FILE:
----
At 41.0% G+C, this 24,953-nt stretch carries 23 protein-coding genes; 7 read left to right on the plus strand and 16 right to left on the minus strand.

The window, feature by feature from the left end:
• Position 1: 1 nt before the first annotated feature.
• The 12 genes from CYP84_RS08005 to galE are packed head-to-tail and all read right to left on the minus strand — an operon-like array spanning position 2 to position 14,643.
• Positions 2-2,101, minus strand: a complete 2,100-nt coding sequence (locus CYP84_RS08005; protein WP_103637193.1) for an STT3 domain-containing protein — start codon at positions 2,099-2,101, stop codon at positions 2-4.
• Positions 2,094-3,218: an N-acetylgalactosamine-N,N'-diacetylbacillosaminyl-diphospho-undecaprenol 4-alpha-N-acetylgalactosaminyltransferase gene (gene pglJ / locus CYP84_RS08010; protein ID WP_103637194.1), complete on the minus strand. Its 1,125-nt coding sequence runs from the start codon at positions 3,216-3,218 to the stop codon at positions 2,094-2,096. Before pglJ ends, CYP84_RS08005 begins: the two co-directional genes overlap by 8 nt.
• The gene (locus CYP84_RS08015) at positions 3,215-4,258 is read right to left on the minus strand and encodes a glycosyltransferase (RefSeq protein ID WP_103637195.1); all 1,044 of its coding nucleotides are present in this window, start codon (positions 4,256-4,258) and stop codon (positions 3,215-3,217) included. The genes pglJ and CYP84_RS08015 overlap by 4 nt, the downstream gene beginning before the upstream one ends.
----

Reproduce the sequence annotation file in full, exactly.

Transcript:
At 41.0% G+C, this 24,953-nt stretch carries 23 protein-coding genes; 7 read left to right on the plus strand and 16 right to left on the minus strand.

The window, feature by feature from the left end:
• Position 1: 1 nt before the first annotated feature.
• The 12 genes from CYP84_RS08005 to galE are packed head-to-tail and all read right to left on the minus strand — an operon-like array spanning position 2 to position 14,643.
• Positions 2-2,101, minus strand: a complete 2,100-nt coding sequence (locus CYP84_RS08005; protein WP_103637193.1) for an STT3 domain-containing protein — start codon at positions 2,099-2,101, stop codon at positions 2-4.
• Positions 2,094-3,218: an N-acetylgalactosamine-N,N'-diacetylbacillosaminyl-diphospho-undecaprenol 4-alpha-N-acetylgalactosaminyltransferase gene (gene pglJ / locus CYP84_RS08010; protein ID WP_103637194.1), complete on the minus strand. Its 1,125-nt coding sequence runs from the start codon at positions 3,216-3,218 to the stop codon at positions 2,094-2,096. Before pglJ ends, CYP84_RS08005 begins: the two co-directional genes overlap by 8 nt.
• The gene (locus CYP84_RS08015) at positions 3,215-4,258 is read right to left on the minus strand and encodes a glycosyltransferase (RefSeq protein ID WP_103637195.1); all 1,044 of its coding nucleotides are present in this window, start codon (positions 4,256-4,258) and stop codon (positions 3,215-3,217) included. The genes pglJ and CYP84_RS08015 overlap by 4 nt, the downstream gene beginning before the upstream one ends.